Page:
When devices move, it’s important that the appropriate policies are still applied. This includes identification and authentication, QoS policies, and edge security policies. One solution to these challenges is to use a combination of identity services and 802.1X.
Control and Data Plane
It is important to understand how the control and data plane work in the environment.
FHRP’s impact both the data plane and control plane. When it handles MAC addresses in response to an ARP request, this is control plane traffic. Forwarding traffic is data plane traffic.
For more information, see the Control and Data Plane article
When designing the network, try to get the control and data plane to match. To do this, match these three components:
- Physical topology
- Logical control plane
- Data flows
An example in practice is mixing HSRP and spanning-tree. Start by considering the example below.
In this network, one of the distribution switches is the root bridge. The root bridge draws traffic toward itself. The other distribution switch is the active HSRP member.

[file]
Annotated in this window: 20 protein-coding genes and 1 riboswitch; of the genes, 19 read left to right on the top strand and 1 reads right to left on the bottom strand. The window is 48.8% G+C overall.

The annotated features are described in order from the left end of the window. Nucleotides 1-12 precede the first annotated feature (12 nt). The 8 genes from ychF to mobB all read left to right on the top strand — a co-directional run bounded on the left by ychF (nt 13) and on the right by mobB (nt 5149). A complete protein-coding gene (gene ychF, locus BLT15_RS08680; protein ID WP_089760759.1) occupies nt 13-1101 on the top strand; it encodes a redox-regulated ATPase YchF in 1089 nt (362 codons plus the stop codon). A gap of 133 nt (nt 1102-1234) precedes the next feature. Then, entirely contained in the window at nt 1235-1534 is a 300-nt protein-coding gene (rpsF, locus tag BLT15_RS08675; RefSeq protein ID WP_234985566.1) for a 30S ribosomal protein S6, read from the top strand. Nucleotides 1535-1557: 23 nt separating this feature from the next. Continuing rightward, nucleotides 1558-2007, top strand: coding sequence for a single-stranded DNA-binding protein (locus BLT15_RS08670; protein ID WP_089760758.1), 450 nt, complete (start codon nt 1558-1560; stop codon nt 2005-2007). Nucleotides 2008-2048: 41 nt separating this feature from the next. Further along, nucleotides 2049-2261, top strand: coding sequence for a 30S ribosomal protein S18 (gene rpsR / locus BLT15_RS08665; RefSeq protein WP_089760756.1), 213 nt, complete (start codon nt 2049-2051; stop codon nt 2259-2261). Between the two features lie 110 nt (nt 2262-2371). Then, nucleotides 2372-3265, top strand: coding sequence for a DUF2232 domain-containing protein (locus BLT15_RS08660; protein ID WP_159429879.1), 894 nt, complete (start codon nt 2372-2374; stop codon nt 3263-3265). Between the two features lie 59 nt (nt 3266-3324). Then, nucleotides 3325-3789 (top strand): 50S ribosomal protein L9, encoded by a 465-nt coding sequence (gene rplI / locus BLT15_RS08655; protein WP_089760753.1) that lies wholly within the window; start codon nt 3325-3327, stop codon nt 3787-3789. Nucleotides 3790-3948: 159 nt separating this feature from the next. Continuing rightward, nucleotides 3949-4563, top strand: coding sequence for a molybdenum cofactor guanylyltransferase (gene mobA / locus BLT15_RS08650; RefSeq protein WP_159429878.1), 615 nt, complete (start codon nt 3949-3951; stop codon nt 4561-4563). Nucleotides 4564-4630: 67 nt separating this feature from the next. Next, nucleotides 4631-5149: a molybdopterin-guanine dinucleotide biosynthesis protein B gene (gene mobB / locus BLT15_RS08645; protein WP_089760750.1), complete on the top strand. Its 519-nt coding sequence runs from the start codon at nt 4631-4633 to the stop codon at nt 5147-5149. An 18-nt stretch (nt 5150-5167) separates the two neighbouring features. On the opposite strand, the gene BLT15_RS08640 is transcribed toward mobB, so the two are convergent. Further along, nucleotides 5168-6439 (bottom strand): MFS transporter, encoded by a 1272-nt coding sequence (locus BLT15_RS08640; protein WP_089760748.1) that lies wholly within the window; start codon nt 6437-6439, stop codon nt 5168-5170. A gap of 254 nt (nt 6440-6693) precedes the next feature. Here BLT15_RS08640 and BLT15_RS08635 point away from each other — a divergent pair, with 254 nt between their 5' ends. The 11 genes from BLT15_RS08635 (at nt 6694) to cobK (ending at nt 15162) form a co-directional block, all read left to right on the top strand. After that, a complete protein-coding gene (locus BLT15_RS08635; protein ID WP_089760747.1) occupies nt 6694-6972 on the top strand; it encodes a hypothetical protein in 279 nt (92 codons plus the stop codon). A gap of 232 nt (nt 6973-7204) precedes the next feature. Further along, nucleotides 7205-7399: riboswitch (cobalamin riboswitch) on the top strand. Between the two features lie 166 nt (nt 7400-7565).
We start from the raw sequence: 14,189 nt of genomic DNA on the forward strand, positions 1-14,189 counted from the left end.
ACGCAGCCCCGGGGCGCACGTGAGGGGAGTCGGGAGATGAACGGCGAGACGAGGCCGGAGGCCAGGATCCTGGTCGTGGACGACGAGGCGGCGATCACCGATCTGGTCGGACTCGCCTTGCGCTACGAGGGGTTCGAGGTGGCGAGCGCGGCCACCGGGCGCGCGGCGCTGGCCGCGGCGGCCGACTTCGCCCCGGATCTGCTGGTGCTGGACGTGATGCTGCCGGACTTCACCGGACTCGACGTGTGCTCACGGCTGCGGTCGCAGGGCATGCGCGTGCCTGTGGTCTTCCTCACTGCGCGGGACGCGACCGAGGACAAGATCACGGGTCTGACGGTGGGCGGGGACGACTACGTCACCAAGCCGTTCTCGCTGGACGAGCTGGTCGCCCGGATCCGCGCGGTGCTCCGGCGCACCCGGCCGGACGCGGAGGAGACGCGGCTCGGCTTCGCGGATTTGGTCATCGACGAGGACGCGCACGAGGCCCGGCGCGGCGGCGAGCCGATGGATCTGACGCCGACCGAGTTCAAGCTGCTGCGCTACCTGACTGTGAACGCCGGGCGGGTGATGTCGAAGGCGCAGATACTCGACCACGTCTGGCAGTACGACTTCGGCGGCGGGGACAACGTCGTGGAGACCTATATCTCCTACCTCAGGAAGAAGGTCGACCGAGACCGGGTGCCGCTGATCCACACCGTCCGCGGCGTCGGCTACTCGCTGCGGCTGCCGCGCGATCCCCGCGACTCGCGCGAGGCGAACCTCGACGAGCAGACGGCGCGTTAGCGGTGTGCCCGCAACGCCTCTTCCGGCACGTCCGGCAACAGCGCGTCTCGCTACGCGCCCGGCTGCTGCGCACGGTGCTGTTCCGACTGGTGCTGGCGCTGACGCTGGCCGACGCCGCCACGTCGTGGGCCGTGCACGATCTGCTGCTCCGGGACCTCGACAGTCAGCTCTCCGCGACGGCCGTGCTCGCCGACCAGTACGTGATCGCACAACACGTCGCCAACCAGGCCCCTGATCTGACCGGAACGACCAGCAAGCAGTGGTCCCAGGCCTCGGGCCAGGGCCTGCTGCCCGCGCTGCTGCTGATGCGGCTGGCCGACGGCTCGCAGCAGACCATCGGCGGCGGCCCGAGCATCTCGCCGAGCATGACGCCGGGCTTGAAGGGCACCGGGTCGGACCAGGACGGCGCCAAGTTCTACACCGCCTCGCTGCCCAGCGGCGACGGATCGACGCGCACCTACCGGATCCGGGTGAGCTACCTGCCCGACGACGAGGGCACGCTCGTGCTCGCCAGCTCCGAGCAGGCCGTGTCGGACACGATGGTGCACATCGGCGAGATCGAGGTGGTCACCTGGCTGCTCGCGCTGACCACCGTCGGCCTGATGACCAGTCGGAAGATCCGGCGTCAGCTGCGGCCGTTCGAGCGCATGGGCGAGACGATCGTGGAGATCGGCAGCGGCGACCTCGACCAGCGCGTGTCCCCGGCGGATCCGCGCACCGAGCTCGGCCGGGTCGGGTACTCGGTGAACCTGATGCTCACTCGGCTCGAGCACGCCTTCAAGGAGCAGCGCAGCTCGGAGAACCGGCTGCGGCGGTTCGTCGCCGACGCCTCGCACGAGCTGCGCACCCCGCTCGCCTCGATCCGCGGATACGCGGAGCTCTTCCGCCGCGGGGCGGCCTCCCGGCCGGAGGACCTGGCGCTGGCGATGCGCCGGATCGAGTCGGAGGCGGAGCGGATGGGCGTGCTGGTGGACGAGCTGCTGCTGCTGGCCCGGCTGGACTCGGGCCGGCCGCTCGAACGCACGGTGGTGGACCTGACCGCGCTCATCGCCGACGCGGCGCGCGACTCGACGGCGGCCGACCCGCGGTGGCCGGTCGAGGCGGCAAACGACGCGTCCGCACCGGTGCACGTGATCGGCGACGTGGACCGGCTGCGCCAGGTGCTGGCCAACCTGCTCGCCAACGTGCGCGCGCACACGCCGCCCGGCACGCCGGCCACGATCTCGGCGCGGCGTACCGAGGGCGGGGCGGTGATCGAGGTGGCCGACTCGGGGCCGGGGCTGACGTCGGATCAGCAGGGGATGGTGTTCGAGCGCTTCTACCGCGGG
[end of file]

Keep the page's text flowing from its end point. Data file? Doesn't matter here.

Think about one host sending traffic to another. The root bridge pulls traffic toward itself. It then takes a sub-optimal path through the core to the active HSRP member. The traffic is finally forwarded to the recipient.
There are a few problems with this. The physical topology isn’t suitable, resulting in the suboptimal path through the core. Address this by adding a link between the distribution switches.
Even after this change, the topology is still not optimal. This is because the root bridge and the active HSRP member are on different switches. Adjust either of these to make one switch handle both functions.
When thinking this design through, think deterministically. Think about what would happen if there were a failure. Which alternate paths would the switch choose? Are they optimal, or is there a way to improve them?